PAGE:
The remaining counters in page_state after the zoned VM counter patches have been applied are all just for show in /proc/vmstat. They have no essential function for the VM. We use a simple increment of per cpu variables. In order to avoid the most severe races we disable preempt. Preempt does not prevent the race between an increment and an interrupt handler incrementing the same statistics counter. However, that race is exceedingly rare, we may only loose one increment or so and there is no requirement (at least not in kernel) that the vm event counters have to be accurate. In the non preempt case this results in a simple increment for each counter. For many architectures this will be reduced by the compiler to a single instruction. This single instruction is atomic for i386 and x86_64. And therefore even the rare race condition in an interrupt is avoided for both architectures in most cases. The patchset also adds an off switch for embedded systems that allows a building of linux kernels without these counters. The implementation of these counters is through inline code that hopefully results in only a single instruction increment instruction being emitted (i386, x86_64) or in the increment being hidden though instruction concurrency (EPIC architectures such as ia64 can get that done). Benefits: - VM event counter operations usually reduce to a single inline instruction on i386 and x86_64. - No interrupt disable, only preempt disable for the preempt case. Preempt disable can also be avoided by moving the counter into a spinlock. - Handling is similar to zoned VM counters. - Simple and easily extendable. - Can be omitted to reduce memory use for embedded use. References: RFC RFC local_t V2 V3 V4 Signed-off-by: Christoph Lameter <> Signed-off-by: Andrew Morton <> Signed-off-by: Linus Torvalds <>
2005-10-29[PATCH] mm: split page table lockHugh Dickins-2/+4
Christoph Lameter demonstrated very poor scalability on the SGI 512-way, with a many-threaded application which concurrently initializes different parts of a large anonymous area. This patch corrects that, by using a separate spinlock per page table page, to guard the page table entries in that page, instead of using the mm's single page_table_lock. (But even then, page_table_lock is still used to guard page table allocation, and anon_vma allocation.) In this implementation, the spinlock is tucked inside the struct page of the page table page: with a BUILD_BUG_ON in case it overflows - which it would in the case of 32-bit PA-RISC with spinlock debugging enabled. Splitting the lock is not quite for free: another cacheline access. Ideally, I suppose we would use split ptlock only for multi-threaded processes on multi-cpu machines; but deciding that dynamically would have its own costs. So for now enable it by config, at some number of cpus - since the Kconfig language doesn't support inequalities, let preprocessor compare that with NR_CPUS. But I don't think it's worth being user-configurable: for good testing of both split and unsplit configs, split now at 4 cpus, and perhaps change that to 8 later. There is a benefit even for singly threaded processes: kswapd can be attacking one part of the mm while another part is busy faulting. Signed-off-by: Hugh Dickins <> Signed-off-by: Andrew Morton <> Signed-off-by: Linus Torvalds <>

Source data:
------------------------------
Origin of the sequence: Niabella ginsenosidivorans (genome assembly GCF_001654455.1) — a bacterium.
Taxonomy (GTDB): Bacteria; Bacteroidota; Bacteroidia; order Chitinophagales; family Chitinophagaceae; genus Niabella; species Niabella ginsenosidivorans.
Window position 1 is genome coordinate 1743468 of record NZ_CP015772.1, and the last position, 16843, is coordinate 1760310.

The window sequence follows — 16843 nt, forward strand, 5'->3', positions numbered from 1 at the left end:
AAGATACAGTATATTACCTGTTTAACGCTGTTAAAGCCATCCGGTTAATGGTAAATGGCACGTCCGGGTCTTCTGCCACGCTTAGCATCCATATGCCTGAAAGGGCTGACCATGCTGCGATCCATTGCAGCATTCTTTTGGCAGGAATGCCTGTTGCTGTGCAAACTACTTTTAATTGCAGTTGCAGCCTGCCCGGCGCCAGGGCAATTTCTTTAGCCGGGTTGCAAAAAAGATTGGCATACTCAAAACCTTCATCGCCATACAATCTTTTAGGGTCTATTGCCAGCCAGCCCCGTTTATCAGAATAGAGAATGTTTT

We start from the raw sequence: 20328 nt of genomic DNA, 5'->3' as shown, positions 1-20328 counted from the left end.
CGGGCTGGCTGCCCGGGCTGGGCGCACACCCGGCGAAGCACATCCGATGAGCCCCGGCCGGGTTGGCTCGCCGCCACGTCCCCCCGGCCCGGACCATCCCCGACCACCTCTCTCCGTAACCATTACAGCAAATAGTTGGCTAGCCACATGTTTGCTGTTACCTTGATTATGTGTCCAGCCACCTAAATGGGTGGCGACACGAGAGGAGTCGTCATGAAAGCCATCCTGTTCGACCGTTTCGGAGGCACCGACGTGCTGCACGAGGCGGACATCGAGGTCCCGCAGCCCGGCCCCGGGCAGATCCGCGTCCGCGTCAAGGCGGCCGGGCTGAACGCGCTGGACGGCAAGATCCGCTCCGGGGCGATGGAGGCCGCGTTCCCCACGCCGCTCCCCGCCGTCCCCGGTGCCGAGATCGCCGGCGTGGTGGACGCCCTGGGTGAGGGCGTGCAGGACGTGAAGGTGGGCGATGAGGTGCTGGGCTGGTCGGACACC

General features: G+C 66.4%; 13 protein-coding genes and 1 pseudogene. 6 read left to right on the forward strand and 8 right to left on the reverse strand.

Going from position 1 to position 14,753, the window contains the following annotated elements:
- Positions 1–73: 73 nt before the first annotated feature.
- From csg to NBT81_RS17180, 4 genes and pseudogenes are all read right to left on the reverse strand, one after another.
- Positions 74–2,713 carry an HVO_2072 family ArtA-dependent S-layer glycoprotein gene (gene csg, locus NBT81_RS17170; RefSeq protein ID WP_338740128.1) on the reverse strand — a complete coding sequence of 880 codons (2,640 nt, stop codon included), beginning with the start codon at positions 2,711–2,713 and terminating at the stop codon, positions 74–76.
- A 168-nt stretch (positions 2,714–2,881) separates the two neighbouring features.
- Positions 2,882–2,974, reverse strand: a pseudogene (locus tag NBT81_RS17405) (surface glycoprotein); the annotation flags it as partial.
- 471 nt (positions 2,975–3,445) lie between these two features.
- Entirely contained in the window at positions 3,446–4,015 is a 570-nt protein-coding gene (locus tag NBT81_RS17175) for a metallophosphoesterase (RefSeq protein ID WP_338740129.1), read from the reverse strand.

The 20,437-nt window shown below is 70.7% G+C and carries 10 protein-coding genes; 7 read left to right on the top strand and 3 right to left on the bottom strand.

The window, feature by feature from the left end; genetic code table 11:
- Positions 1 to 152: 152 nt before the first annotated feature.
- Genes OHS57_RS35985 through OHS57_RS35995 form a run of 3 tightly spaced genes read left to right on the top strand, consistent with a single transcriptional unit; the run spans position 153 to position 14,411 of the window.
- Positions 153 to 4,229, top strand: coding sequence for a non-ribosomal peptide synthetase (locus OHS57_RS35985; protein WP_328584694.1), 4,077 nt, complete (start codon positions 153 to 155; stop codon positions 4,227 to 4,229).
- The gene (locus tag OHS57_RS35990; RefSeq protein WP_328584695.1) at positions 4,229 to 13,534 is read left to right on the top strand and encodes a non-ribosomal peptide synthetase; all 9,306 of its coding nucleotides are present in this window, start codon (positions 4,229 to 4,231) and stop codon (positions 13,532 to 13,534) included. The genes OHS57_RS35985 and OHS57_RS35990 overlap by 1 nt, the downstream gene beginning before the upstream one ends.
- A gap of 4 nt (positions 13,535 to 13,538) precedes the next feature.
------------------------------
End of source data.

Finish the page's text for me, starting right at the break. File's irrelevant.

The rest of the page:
2005-10-08[PATCH] gfp flags annotations - part 1Al Viro-1/+1
- added typedef unsigned int __nocast gfp_t; - replaced __nocast uses for gfp flags with gfp_t - it gives exactly the same warnings as far as sparse is concerned, doesn't change generated code (from gcc point of view we replaced unsigned int with typedef) and documents what's going on far better. Signed-off-by: Al Viro <> Signed-off-by: Linus Torvalds <>
2005-06-25[PATCH] swsusp: kill config_pm_diskPavel Machek-1/+1
CONFIG_PM_DISK is long gone, but it still managed to survived at few places. Signed-off-by: Pavel Machek <> Signed-off-by: Andrew Morton <> Signed-off-by: Linus Torvalds <>
2005-04-16Linux-2.6.12-rc2v2.6.12-rc2Linus Torvalds-0/+160
Initial git repository build. I'm not bothering with the full history, even though we have it. We can create a separate "historical" git archive of that later if we want to, and in the meantime it's about 3.2GB when imported into git - space that would just make the early git days unnecessarily complicated, when we don't have a lot of good infrastructure for it. Let it rip!